Human Gene Module / Chromosome 22 / EP300

EP300E1A binding protein p300

Score
1S
High Confidence, Syndromic Criteria 1.1, Syndromic
Autism Reports / Total Reports
4 / 18
Rare Variants / Common Variants
33 / 0
Aliases
EP300, RP1-85F18.1,  KAT3B,  RSTS2,  p300
Associated Syndromes
Rubinstein-Taybi syndrome-2
Genetic Category
Rare Single Gene Mutation, Syndromic
Chromosome Band
22q13.2
Associated Disorders
ASD, DD/NDD, ID
Relevance to Autism

A rare mutation in the EP300 gene has been identified in a patient with ASD (Vaags et al., 2012).

Molecular Function

This gene encodes the adenovirus E1A-associated cellular p300 transcriptional co-activator protein. It functions as a histone acetyltransferase that regulates transcription via chromatin remodeling and is important in the processes of cell proliferation and differentiation. It mediates cAMP-gene regulation by binding specifically to phosphorylated CREB protein. This gene has also been identified as a co-activator of HIF1A (hypoxia-inducible factor 1 alpha), and thus plays a role in the stimulation of hypoxia-induced genes such as VEGF. Defects in this gene are a cause of Rubinstein-Taybi syndrome and may also play a role in epithelial cancer.

Reports related to EP300 (18 Reports)
# Type Title Author, Year Autism Report Associated Disorders
1 Highly Cited Genetic heterogeneity in Rubinstein-Taybi syndrome: mutations in both the CBP and EP300 genes cause disease Roelfsema JH , et al. (2005) No -
2 Support Confirmation of EP300 gene mutations as a rare cause of Rubinstein-Taybi syndrome Zimmermann N , et al. (2007) No -
3 Support Further case of Rubinstein-Taybi syndrome due to a deletion in EP300 Foley P , et al. (2009) No -
4 Primary Rare deletions at the neurexin 3 locus in autism spectrum disorder Vaags AK , et al. (2012) Yes -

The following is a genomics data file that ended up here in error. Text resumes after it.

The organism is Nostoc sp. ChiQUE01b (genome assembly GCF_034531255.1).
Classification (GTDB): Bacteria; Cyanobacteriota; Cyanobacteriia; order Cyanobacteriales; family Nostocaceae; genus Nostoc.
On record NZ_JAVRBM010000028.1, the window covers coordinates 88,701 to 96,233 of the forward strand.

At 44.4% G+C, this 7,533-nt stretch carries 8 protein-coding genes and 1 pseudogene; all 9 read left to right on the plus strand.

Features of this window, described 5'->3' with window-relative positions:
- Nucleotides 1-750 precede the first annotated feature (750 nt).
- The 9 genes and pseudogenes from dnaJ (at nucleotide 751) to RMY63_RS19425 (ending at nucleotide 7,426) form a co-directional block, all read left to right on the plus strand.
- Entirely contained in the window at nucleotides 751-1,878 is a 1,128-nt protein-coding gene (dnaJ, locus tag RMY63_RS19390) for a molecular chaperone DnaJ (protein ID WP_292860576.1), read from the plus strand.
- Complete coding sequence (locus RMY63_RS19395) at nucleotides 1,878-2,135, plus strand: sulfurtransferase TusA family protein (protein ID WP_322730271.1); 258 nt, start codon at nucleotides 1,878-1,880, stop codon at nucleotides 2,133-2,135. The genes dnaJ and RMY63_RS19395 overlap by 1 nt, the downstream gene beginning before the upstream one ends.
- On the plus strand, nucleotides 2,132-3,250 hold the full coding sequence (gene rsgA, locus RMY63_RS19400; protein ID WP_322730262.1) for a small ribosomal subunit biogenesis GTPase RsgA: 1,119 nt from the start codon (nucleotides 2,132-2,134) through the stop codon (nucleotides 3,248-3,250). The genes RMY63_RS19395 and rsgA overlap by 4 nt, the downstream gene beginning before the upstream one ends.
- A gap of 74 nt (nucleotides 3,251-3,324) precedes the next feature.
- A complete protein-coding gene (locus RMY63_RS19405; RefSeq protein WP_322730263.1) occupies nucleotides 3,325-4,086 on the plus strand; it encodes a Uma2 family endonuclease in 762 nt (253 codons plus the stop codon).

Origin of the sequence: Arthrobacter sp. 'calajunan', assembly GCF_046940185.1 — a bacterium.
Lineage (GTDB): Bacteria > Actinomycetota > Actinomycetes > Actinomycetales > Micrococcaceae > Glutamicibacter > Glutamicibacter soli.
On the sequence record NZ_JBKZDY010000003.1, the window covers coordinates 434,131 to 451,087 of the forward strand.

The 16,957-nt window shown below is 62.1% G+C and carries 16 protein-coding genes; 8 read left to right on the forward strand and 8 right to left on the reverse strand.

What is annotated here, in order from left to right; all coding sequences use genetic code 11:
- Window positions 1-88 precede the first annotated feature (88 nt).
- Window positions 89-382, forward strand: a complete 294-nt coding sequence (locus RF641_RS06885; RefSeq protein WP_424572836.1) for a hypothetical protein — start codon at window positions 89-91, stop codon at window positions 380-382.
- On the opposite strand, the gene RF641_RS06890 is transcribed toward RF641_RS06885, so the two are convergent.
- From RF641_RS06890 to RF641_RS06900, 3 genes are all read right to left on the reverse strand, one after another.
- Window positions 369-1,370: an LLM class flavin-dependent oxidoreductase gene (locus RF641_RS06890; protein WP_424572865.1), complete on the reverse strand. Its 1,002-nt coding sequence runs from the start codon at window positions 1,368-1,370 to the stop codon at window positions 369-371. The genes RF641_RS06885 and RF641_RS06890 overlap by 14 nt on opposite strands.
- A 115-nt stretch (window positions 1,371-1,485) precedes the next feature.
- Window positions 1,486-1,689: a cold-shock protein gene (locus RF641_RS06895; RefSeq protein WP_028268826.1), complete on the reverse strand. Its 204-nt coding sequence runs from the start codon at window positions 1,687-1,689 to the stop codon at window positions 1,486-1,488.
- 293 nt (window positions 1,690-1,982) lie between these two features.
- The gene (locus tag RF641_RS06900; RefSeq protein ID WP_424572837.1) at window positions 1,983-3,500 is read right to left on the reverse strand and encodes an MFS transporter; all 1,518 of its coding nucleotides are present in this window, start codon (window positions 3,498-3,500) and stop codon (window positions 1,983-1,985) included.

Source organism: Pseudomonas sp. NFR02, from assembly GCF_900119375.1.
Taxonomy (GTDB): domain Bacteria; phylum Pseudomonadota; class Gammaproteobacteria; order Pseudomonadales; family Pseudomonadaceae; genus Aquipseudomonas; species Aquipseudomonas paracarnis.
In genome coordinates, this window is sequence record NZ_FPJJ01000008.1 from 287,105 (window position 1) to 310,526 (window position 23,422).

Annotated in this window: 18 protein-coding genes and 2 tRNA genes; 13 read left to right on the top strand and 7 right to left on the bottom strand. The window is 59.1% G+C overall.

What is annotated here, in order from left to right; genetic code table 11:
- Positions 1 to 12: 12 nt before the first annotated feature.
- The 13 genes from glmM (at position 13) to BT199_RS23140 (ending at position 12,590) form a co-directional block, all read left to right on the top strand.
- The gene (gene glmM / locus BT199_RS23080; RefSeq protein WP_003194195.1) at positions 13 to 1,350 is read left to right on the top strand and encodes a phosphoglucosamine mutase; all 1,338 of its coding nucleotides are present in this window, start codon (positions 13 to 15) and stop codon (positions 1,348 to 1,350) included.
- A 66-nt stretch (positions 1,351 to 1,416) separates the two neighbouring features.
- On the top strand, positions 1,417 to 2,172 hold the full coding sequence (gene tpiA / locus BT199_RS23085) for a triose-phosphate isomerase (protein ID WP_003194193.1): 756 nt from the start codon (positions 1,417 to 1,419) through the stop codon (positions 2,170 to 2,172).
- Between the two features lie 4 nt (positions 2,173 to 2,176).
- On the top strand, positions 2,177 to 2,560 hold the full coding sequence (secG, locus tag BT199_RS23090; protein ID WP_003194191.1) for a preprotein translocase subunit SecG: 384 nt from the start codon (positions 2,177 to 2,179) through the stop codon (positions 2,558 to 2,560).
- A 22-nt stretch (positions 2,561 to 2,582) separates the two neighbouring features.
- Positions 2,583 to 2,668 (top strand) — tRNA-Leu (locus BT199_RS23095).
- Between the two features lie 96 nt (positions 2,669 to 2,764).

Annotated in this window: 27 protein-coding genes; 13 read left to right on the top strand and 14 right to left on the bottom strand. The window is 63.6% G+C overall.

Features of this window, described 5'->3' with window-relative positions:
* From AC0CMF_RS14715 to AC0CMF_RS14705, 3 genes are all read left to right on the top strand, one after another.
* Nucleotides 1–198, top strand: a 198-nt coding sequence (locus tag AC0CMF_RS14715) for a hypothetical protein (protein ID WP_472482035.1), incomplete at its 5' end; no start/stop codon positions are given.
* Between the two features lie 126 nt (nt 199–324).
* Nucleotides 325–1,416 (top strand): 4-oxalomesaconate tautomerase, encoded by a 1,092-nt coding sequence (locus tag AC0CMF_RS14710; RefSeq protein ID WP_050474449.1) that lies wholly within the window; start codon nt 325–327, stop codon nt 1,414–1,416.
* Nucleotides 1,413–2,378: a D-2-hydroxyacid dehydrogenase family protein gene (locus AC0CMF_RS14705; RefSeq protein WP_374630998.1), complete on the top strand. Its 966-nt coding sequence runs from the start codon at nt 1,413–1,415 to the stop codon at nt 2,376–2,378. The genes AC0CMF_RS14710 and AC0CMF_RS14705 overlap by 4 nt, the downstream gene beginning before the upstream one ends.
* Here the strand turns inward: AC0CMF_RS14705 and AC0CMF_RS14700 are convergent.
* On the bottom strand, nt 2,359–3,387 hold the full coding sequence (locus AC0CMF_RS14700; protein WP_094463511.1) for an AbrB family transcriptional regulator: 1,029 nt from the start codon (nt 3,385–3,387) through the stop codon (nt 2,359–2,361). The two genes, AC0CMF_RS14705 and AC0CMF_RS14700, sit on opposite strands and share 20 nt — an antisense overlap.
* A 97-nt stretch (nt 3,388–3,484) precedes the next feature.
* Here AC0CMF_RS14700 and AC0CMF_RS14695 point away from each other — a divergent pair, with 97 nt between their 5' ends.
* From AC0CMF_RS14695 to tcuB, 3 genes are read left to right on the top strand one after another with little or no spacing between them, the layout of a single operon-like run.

5 Support Synaptic, transcriptional and chromatin genes disrupted in autism De Rubeis S , et al. (2014) Yes -
6 Support The contribution of de novo coding mutations to autism spectrum disorder Iossifov I et al. (2014) Yes -
7 Support Large-scale discovery of novel genetic causes of developmental disorders Deciphering Developmental Disorders Study (2014) No Microcephaly, growth retardation
8 Recent Recommendation Low load for disruptive mutations in autism genes and their biased transmission Iossifov I , et al. (2015) Yes -
9 Support CREBBP and EP300 mutational spectrum and clinical presentations in a cohort of Swedish patients with Rubinstein-Taybi syndrome Wincent J , et al. (2016) No ID, ASD
10 Support Identification of Intellectual Disability Genes in Female Patients with a Skewed X-Inactivation Pattern Fieremans N , et al. (2016) No -
11 Recent Recommendation Rubinstein-Taybi syndrome type 2: report of nine new cases that extend the phenotypic and genotypic spectrum Hamilton MJ , et al. (2016) No ID, ASD
12 Support Meta-analysis of 2,104 trios provides support for 10 new genes for intellectual disability Lelieveld SH et al. (2016) No -
13 Support Phenotype and genotype in 52 patients with Rubinstein-Taybi syndrome caused by EP300 mutations Fergelot P , et al. (2016) No -
14 Support Contribution of rare inherited and de novo variants in 2,871 congenital heart disease probands Jin SC , et al. (2017) No Neurodevelopmental disorders (NDD)
15 Support Further delineation of an entity caused by CREBBP and EP300 mutations but not resembling Rubinstein-Taybi syndrome Menke LA , et al. (2018) No DD, ID, ASD
16 Support Rubinstein-Taybi 2 associated to novel EP300 mutations: deepening the clinical and genetic spectrum Lpez M , et al. (2018) No -